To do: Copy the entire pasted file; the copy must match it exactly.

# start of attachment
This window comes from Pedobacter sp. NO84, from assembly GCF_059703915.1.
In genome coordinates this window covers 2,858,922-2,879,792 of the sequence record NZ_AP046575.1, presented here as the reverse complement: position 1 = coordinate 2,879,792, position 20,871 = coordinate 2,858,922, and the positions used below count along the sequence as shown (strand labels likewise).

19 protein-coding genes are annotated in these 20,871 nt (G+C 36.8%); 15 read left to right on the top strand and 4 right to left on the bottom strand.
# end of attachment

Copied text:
This window comes from Pedobacter sp. NO84, from assembly GCF_059703915.1.
In genome coordinates this window covers 2,858,922-2,879,792 of the sequence record NZ_AP046575.1, presented here as the reverse complement: position 1 = coordinate 2,879,792, position 20,871 = coordinate 2,858,922, and the positions used below count along the sequence as shown (strand labels likewise).

19 protein-coding genes are annotated in these 20,871 nt (G+C 36.8%); 15 read left to right on the top strand and 4 right to left on the bottom strand.